The young people of Rathangan are outraged at plans to axe counseling services and the local youth worker.
Scooters Youth Club has launched an online campaign to fight the HSE funding cuts. A group of young people, currently volunteering as junior leaders in the club, have come together to express their concerns for themselves, their peers, and the next generation of young people if the planned cuts go ahead.
The club said the part time positions, of both the counselor and youth worker, are due to cease by the end of April, after almost three years in place.
The positions, originally funded on a six monthly basis following a large number of suicides in the area, had been renewed several times.
“We are asking people who are interested in getting involved in our campaign to follow our progress on social media on Twitter @RathanganS.O.S and Facebook on Rathangan S.O.S to support our Uplift campaign,” it said.
The leaders said local TDs, councillors and other stakeholders were being invited to meet with the group to discuss the impact of losing the services and devise an action plan.
It suggested the HSE sell their unused properties in Rathangan to fund the service. It has also been proposed that a mobile counselor could service the area along with other towns.
The cut backs on the counseling service means the youth cafe in the community centre will only open four hours a week, compared to the current twenty three hours of use.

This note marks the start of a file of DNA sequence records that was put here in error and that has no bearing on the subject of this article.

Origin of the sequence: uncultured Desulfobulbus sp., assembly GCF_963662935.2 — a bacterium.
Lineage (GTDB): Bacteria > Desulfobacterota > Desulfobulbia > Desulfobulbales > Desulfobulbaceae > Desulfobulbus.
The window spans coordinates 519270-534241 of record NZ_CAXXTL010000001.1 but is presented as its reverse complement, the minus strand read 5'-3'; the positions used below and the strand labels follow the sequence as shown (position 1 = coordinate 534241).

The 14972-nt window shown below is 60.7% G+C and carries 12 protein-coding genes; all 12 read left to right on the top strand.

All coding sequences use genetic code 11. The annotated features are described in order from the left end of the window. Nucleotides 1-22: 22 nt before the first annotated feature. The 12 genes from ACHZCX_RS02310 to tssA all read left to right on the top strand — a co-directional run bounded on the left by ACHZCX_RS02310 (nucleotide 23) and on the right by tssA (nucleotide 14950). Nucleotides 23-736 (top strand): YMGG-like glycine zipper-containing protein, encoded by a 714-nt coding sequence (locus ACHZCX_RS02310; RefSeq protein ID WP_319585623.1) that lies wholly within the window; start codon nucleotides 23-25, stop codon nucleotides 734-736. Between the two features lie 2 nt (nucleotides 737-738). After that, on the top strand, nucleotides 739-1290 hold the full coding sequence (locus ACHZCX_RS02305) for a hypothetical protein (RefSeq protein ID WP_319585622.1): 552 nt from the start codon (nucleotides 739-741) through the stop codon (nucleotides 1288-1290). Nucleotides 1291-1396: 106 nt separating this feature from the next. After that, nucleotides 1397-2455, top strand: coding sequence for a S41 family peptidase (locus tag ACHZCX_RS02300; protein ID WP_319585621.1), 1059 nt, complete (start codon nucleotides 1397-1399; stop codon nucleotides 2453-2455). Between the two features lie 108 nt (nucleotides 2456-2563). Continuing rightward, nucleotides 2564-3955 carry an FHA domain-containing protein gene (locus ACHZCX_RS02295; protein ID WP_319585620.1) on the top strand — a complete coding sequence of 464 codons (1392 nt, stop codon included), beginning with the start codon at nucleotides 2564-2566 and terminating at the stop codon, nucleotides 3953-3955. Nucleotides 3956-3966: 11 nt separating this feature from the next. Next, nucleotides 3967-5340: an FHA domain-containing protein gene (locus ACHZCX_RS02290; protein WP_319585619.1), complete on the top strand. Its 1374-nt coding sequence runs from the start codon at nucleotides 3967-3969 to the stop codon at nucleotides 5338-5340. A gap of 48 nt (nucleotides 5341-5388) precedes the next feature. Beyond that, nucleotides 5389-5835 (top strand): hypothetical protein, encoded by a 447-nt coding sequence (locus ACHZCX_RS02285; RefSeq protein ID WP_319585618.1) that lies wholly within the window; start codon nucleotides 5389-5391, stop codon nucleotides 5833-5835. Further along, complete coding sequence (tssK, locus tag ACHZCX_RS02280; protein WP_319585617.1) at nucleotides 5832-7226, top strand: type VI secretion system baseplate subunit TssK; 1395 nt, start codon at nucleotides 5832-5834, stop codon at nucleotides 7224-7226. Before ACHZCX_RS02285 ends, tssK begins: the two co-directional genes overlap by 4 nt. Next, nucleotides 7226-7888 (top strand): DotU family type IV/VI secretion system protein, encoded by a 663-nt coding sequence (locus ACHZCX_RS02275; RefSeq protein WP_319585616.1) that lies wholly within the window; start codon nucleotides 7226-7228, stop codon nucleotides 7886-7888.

Local youth club volunteer, Lisa Ennis said; “The Office of the Minister for Children and Youth Affairs published a best practice guide for Youth Cafes in Ireland which clearly states that 'the work within a youth cafe needs to be supported by trained professionals, such as youth workers'. It is not good enough for the State to provide us funding for a space and take way funding for a youth worker to run it, nor is it good enough for our counselling service to be taken away with no alternative in place.
“We feel as if we are being abandoned by the State after a plaster was put over the issue, but if we do not address the roots of access to transport and services, unemployment, inequality, isolation and poverty in our village, the issues will arise again.”
Evan Dowling, a junior leader said; “There is not enough people harming themselves, is that why they took away the services? Do more people have to die in order for us to get services in Rathangan.”